THERE IS ONE TOPICAL AGENT THAT HAS SHOWN TO BE REMARKABLY SUCCESSFUL FOR SOME PATIENTS IN MY PRACTICE. THE PRODUCT IS GELCLAIR AND IT IS DESIGNED FOR TREATING ORAL MUCOCITIS THAT ARE SECONDARY TO CHEMOTHERAPY AND RADIATION. IT IS NORMALLY DILUTED BUT WE USE IT OFF LABEL IN UNDILUTED FORM .
Research in the last decade has suggested there is an underlying autonomic nerve disorder of the oral cavity in patients with BMS due to dysfunction of the sensory trigeminal nervous system.21 This evidence is supported by the presence of neuropathic symptoms, including pain, dysgeusia, and xerostomia. It has also been suggested that BMS results from a reduction in salivary output.18,22,23 if the etiology of BMS were proven to be of trigeminal nerve origin, cranial osteopathic manipulation to normalize neural function might be beneficial. This would require more definitive research into the etiology of BMS itself as well as the true effects of cranial manipulation, which have so far remained elusive in well-controlled clinical research trials.
I work closely with Dr Mark Freund a doctor trained in Chirpopractic manipulations of cranial (Dr Bob Walker) and cervical bones including Atlas-Orthoganol Chiropractic, Chirodontics, SOT Chiropractic (Dr Charles Blum).
These therapies closely relate to treatment of TMJ disorders with Neuromuscular Dentistry and the orthopedic growth of maxillas and pneumpedic growth of airway as taught by Dr David Singh that are done with the DNA and RNA appliances. This patient reports incredible changes after wearing DNA Appliance, some of these are due to a larger airway but some are likely due to orthopedic changes to the pterygopalatine fossa and effects on SPG.
“The presence of xerostomia in BMS also suggests the disease may involve hypofunctioning of the parasympathetic nervous system (PNS). Many OMT treatments target the PNS in order to normalize its activity.
SPHENOPALATINE GANGLION RELEASE MAY BE EFFECTIVE IF THE GANGLION IS IMPINGED ON BY PHYSICAL STRUCTURES MAKING UP THE WALLS OF THE PTERYGOPALATINE FOSSA. “Sphenopalatine ganglion release is a technique performed using the fifth finger to manually massage and stimulate the sphenopalatine ganglion located in the superior, posterior lateral area of the pharynx.”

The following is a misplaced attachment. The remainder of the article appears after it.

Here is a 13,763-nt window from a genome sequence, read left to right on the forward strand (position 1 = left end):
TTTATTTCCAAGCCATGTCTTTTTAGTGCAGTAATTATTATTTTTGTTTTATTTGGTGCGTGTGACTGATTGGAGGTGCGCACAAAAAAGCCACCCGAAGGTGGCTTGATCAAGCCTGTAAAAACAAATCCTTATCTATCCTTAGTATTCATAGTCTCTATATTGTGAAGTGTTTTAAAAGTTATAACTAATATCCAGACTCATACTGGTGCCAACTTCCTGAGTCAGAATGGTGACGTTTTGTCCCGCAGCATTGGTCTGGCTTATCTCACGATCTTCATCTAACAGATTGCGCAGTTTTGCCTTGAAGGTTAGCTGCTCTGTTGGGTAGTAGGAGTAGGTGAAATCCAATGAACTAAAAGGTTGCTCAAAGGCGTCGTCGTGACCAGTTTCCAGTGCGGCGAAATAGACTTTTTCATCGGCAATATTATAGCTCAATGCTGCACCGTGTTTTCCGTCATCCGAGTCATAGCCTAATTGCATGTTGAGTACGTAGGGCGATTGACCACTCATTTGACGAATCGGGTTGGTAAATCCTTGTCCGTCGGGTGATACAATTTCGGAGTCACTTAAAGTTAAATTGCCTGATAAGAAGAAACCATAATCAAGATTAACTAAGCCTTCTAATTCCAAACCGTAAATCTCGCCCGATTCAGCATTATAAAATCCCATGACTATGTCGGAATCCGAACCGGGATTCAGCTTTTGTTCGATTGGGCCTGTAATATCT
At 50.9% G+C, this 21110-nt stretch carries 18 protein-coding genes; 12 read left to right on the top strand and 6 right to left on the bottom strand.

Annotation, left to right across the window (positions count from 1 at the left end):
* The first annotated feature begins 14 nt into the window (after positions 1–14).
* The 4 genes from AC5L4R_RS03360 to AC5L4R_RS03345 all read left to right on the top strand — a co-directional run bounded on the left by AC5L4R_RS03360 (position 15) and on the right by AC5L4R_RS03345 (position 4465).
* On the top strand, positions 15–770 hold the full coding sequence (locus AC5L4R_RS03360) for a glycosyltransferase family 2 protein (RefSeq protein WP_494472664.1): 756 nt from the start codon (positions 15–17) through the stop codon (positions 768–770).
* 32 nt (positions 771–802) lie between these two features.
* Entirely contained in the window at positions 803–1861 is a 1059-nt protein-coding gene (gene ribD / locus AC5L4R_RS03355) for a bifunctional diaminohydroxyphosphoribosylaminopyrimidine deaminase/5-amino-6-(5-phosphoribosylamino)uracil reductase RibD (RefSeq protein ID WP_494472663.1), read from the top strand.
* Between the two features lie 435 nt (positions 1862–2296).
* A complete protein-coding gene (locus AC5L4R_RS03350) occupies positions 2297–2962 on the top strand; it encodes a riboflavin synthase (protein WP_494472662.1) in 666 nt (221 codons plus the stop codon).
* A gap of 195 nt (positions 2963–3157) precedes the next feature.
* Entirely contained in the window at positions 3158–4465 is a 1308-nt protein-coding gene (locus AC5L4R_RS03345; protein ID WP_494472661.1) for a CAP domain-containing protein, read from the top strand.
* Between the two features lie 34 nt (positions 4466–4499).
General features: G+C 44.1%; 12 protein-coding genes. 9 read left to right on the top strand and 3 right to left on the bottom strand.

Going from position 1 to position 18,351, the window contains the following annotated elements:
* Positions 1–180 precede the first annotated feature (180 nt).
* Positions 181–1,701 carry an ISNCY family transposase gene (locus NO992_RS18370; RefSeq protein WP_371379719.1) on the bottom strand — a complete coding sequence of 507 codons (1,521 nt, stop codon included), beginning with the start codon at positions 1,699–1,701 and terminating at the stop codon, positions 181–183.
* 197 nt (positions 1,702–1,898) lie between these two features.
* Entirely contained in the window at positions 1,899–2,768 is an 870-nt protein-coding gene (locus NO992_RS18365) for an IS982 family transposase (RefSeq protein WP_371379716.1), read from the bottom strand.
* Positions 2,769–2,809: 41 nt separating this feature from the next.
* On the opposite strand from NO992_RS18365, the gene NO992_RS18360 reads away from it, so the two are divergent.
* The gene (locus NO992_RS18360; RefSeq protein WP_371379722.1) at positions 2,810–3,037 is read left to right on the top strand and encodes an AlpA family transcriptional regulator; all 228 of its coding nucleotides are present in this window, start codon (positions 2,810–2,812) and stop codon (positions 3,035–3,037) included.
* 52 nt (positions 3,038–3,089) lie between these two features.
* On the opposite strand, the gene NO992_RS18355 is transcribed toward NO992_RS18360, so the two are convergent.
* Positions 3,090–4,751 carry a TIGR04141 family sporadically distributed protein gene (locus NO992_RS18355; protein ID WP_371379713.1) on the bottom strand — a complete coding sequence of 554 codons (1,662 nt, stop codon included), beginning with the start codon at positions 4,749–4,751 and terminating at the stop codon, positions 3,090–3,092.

THE MANIPULATION AND MOBILIZATION OF MAXILLARY BONES, TEMPORAL BONES AND SPHENOID BONES IS EASILY ACCOMPLISHED BY A SPECIALLY TRAINED CHIROPRACTOR OR OSTEOPATH. I HAVE ALSO TRAINED IN THESE TECHNIQUES BUT FEEL PATIENTS ARE USUALLY BETTER SERVED WITH DO or DC DOING THE ADJUSTMENT.
The sphenopalatine ganglion’s parasympathetic innervation derives from the facial nerve and contains sensory fibers from the trigeminal nerve. Stimulation of the ganglion may reduce xerostomia and pain associated with BMS by normalizing the activity of the PNS and sensory components of the trigeminal nerve.
It is the parasympathetic component that makes the SPG block effective for treating Fibromyalgia.
Sphenopalatine ganglion release may also benefit patients with other causes of xerostomia, such as Sjogren’s syndrome. The upper thoracic spine represents the sympathetic autonomic preganglionic origin of fibers that then synapse at the superior cervical ganglia and innervate the head and neck. Treating both the upper thoracic and cervical region will address dysfunction and its related nervous associations in those areas.”
This series of three videos are of a patient who could barely walk and was in severe debilitating pain in spite of massive dosages of narcotin pain medication. These three videos take you from first day of treatment to six months later after getting offf methadone.
The Sphenopalatine Ganglion Block was featured in the book, “Miracles on Park Avenue”
Additional videos at: https://www.youtube.com/channel/UCk9Bfz6pklC7_UluWFHzLrg/featured
J Clin Aesthet Dermatol. 2012 Oct; 5(10): 24–32.
Osteopathic Manipulative Treatment